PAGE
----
Quran Read Along: Al’-Imran 190-200 – The Message of the Final Verses

Nature Ex Nihilo
The opening verse here is very philosophical in its nature, insinuating that written all throughout nature is evidence of God – we only have to know what we’re looking at. That is to say, everything comes from God and the reason there is so much harmony in nature and things are designed as they are is because it is all divinely planned.
A few examples regarding the absurd construction of natural things often pop into my head when people talk about how perfect nature is, but setting these things aside, nature certainly is wondrous and the argument of God being behind its design is a most necessary one religiously for a great many people.
The terminology here makes me want to confirm, though: does Islam believe in creation ex nihilo? Islam has a strong philosophical tradition, and much of that philosophy champions the notion that the cosmos are eternal. What is the traditional Islamic line about that notion?
The Conclusion of Al’-Imran
Verse 195 holds quite a promise and a reassurance for the downtrodden. The notion of suffering in God’s name is one I associate generally with Christianity, as it is a religion focused almost obsessively on suffering. This is not a focus of Islam, or at least I haven’t found that to be so, but it makes sense that God would promise those who do happen to suffer for righteous reasons a stake in the afterlife. “Efface their bad deeds” sounds like “sin forgiveness,” another concept I associate with Christianity.
Pointing out these similarities is not meant to undermine what is written here by applying a syncretistic bend to it, but merely to say that it is rather logical that these religions born of the same impetus (people who needed more than they were getting) and of the same God are to emphasize these inherently humane notions: all will be okay for those who are good yet suffer. When we think, why do bad things happen to good people, the Quran replies, God straightens it all out in the end.
My thoughts incline towards the fact that these are the concluding verses of Al’-Imran. Why? Are they a warning to the new Muslim community not to ultimately misinterpret this revelation as the religions before it misinterpreted theirs’? Verse 199 certainly seems to champion this notion as it provides the other side of this coin: that there are those of earlier revelations who have remained true to said religions and who deserve the same recompense as Muslims in the hereafter.
Please add what you can to our understanding of these final verses of Al’-Imran!
Al’-Imran 190-200
190. Verily, in the creation of the heavens and the earth, and in the succession of night and day, there are indeed messages for all who are endowed with insight, 191. [and] who remember God when they stand, and when they sit, and when they lie down to sleep, and [thus] reflect on the creation of the heavens and the earth: “O our Sustainer! Thou hast not created [aught of] this without meaning and purpose. Limitless art Thou in Thy glory! Keep us safe, then, from suffering through fire! 192. “O our Sustainer! Whomsoever Thou shalt commit to the fire, him, verily, wilt Thou have brought to disgrace [in this world]; and such evildoers will have none to succor them. 193. “O our Sustainer! Behold, we heard a voice call [us] unto faith, `Believe in your Sustainer!’ – and so we came to believe. O our Sustainer! Forgive us, then, our sins, and efface our bad deeds; and let us die the death of the truly virtuous! 194. “And, O our Sustainer, grant us that which Thou hast promised us through Thy apostles, and disgrace us not on Resurrection Day! Verily, Thou never failest to fulfill Thy promise!” 195. And thus does their Sustainer answer their prayer: “I shall not lose sight of the labour of any of you who labors [in My way], be it man or woman: each of you is an issue of the other. Hence, as for those who forsake the domain of evil, and are driven from their homelands, and suffer hurt in My cause, and fight [for it], and are slain – I shall most certainly efface their bad deeds, and shall most certainly bring them into gardens through which running waters flow, as a reward from God: for with God is the most beauteous of rewards.” 196. LET IT NOT deceive thee that those who are bent on denying the truth seem to be able to do as they please on earth: 197. it is [but] a brief enjoyment, with hell thereafter as their goal – and how vile a resting-place! – 198. whereas those who remain conscious of their Sustainer shall have gardens through which running waters flow, therein to abide: a ready welcome from God. And that which is with God is best for the truly virtuous. 199. And, behold, among the followers of earlier revelation there are indeed such as [truly] believe in God, and in that which has been bestowed from on high upon you as well as in that which has been bestowed upon them. Standing in awe of God, they do not barter away God’s messages for a trifling gain. They shall have their reward with their Sustainer – for, behold, God is swift in reckoning! 200. O you who have attained to faith! Be patient in adversity, and vie in patience with one another, and be ever ready [to do what is right], and remain conscious of God, so that you might attain to a happy state!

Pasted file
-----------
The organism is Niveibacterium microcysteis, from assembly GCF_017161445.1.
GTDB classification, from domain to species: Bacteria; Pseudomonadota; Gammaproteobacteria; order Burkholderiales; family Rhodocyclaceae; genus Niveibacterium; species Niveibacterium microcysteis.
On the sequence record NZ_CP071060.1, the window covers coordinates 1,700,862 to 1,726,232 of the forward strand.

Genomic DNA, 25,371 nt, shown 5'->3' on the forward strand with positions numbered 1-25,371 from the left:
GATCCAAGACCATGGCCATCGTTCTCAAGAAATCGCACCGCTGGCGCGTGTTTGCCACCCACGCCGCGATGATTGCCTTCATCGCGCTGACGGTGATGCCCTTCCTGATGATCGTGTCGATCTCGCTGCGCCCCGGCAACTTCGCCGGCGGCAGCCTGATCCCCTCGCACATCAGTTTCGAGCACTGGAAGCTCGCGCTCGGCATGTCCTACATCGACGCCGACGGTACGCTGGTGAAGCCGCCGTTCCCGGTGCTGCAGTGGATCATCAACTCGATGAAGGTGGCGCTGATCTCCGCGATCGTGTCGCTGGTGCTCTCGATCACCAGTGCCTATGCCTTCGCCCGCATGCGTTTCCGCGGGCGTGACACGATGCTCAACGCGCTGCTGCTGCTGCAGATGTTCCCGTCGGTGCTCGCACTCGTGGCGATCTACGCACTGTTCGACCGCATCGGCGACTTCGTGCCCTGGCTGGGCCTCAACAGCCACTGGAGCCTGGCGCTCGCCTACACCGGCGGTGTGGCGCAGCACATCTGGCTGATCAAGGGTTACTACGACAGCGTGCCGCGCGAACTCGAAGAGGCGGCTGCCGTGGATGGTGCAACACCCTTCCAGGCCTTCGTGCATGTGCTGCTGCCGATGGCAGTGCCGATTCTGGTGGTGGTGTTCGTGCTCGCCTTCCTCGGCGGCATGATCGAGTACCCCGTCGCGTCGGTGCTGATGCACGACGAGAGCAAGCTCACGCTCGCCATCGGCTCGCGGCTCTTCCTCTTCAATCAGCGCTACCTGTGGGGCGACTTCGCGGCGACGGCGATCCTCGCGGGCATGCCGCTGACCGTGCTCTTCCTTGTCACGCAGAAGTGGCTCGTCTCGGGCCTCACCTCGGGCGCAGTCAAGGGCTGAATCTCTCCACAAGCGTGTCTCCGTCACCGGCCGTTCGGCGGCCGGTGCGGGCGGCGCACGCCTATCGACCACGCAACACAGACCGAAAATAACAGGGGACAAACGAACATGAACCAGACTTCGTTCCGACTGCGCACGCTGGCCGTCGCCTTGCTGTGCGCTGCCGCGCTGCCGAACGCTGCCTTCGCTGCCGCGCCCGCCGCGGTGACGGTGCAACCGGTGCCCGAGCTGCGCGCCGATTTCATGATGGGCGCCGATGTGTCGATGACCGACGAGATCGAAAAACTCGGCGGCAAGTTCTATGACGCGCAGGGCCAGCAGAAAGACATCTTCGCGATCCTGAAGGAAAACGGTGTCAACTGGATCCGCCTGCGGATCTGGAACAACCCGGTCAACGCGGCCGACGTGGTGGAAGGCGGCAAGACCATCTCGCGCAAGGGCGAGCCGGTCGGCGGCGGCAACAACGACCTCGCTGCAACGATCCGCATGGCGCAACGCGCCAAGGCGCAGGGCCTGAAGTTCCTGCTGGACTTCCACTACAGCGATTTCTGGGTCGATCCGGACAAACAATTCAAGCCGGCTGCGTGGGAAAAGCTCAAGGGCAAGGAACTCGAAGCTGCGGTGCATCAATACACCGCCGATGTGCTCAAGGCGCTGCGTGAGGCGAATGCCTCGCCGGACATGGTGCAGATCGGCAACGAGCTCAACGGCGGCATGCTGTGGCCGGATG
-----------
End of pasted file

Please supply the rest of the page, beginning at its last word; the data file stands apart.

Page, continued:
Nature Ex Nihilo
The opening verse here is very philosophical in its nature, insinuating that written all throughout nature is evidence of God – we only have to know what we’re looking at. That is to say, everything comes from God and the reason there is so much harmony in nature and things are designed as they are is because it is all divinely planned.
A few examples regarding the absurd construction of natural things often pop into my head when people talk about how perfect nature is, but setting these things aside, nature certainly is wondrous and the argument of God being behind its design is a most necessary one religiously for a great many people.